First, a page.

Chapter One – The Decomposer
Elizabeth Rively was a historian of buried things.
Elizabeth was very beautiful, and very disturbed, and she was not forthcoming and she was not often invited to come forth. She collected wigs made of doghair or horsehair or wool or paper and she wore them whenever she left the house. She had a daughter once, and she kept the old baptismal gown and Easter dresses and cut them into long, thin strips and sewed them to a bonnet, and when she went out wearing that one people knew enough to leave Elizabeth alone to her memories and her madness.
She spent many nights sneaking into the rooms of men who lived in town – mostly older men who might have been particularly unkind to their wives in her presence – and she whispered to them about silver and gold. She left scraps of notes on the dusty floors of places she knew they frequented – places to drink or to pray – just legible enough to hint at possible treasure secreted away in hollow places in the homes of their peers. And she hid and watched and fiddled with her wig and smiled when she saw her whisper-men pick up the notes and try to decipher them. She kept a sketchpad and charcoal with her, and as she watched she drew the shapes of their mouths as they read. (She kept careful track of these, and referred to them as her “oral histories.”)
She was more comfortable with worms than people. She filled her bathtub up with soil – the bathroom sink, the pillowcases, the duvets – and she kept the creatures there, visiting them often to run her hands through great piles of their bodies. (Once she tried to fashion a wig out of them. It got messy.) These were Elizabeth’s collaborators. When she came home from her outings sprinkling the town with rumors of buried treasure and marking the results, she took her sheaves of scribbled mouths and she dug holes in her yard and she pressed the mouths into the holes and left them to decompose. (This was her archive, and she was fastidious about keeping it organized. Elizabeth had mapped the soil behind her home and knew its surfaces and depths as intimately as she knew those of her own body.) When they were ready – and she paid attention to the planets to discern this, and she listened to the whispers of her wormy assistants – she dug up her documents and fed them to the little bodies in her bath and bed. And then she crawled inside with them. And sometimes they crawled inside of her. And as she read these decaying voices through their decaying mouths through the membranes of her slowly decaying body, she came to understand what moved the men who made them, what they desired, why they were tempted by her whispers, and what that might mean for them, and for their families, and for Elizabeth. Sometimes she fell asleep, reading in this way. And when she woke up, she toweled off, and she chose a wig, and she went out and did it all over again.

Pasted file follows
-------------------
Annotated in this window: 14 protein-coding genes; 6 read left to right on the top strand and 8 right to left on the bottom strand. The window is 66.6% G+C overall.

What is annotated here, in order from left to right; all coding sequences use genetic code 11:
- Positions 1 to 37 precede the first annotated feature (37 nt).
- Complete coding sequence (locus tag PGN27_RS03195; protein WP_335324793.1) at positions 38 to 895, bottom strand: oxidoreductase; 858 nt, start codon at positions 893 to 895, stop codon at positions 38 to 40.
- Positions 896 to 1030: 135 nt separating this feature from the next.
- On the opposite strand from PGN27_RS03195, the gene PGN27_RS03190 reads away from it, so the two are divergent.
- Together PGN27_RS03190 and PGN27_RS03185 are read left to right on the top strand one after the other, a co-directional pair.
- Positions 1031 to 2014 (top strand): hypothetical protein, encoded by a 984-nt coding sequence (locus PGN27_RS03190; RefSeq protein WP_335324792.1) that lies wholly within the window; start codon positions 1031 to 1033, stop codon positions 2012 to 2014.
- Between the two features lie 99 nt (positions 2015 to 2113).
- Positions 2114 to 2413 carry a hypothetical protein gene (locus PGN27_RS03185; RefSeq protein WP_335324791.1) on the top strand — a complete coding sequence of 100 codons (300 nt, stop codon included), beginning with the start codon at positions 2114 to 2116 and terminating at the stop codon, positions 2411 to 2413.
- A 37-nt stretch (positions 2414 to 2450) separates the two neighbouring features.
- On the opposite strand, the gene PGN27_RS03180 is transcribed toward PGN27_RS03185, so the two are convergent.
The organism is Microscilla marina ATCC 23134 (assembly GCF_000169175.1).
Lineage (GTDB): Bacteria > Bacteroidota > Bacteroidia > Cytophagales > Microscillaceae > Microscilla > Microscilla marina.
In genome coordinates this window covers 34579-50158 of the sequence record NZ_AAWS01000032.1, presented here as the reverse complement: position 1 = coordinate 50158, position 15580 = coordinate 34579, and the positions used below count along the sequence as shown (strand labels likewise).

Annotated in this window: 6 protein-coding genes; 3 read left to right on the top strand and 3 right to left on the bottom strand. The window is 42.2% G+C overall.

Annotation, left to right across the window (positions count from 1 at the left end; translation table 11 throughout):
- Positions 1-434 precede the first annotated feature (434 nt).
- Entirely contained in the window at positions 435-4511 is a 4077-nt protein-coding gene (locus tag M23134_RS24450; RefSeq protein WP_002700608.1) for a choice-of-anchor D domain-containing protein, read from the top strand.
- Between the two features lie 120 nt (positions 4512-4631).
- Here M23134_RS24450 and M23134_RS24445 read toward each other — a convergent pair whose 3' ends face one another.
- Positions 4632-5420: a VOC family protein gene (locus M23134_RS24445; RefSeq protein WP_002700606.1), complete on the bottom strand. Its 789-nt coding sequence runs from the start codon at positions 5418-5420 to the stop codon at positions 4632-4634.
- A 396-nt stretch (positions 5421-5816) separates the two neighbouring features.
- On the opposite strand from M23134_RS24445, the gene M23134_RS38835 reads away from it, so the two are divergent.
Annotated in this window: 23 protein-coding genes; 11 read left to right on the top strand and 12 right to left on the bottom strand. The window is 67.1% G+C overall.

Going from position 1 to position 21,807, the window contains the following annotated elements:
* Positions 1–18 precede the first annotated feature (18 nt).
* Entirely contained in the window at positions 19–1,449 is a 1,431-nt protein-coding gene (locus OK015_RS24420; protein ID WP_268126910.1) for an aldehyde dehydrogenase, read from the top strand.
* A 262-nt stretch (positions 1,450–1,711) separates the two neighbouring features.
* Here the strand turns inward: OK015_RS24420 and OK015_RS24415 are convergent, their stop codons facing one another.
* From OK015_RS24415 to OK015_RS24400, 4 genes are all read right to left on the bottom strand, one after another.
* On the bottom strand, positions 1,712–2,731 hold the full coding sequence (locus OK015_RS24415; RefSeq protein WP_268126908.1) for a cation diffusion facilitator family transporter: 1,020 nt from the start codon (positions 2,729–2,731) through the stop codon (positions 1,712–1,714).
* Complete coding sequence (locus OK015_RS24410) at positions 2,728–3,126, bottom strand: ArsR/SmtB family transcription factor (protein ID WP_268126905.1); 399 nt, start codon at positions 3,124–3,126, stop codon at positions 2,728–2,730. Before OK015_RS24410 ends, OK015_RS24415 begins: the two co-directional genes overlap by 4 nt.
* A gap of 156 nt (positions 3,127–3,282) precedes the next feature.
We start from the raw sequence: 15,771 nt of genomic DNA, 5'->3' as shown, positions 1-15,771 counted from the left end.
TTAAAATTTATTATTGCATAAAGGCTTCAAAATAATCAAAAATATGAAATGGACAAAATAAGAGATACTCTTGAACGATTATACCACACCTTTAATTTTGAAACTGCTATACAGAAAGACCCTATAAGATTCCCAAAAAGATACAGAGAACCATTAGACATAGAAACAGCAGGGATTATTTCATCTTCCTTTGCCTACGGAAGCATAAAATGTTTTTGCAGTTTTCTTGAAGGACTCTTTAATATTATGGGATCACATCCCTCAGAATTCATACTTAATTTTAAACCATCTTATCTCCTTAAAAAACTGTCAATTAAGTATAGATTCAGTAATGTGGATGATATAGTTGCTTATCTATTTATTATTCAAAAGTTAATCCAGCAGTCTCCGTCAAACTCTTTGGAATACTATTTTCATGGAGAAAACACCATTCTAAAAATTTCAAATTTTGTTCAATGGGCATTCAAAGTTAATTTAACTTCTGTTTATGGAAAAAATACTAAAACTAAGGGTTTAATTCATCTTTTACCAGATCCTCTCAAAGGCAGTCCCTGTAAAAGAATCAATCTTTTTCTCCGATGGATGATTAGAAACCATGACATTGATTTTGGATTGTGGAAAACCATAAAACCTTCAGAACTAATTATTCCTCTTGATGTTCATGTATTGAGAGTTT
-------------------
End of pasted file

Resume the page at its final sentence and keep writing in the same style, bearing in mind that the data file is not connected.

She never wrote down her histories. Instead, her worms read her stories on her body as they writhed across it, and since she felt her work belonged to them she never had them translated.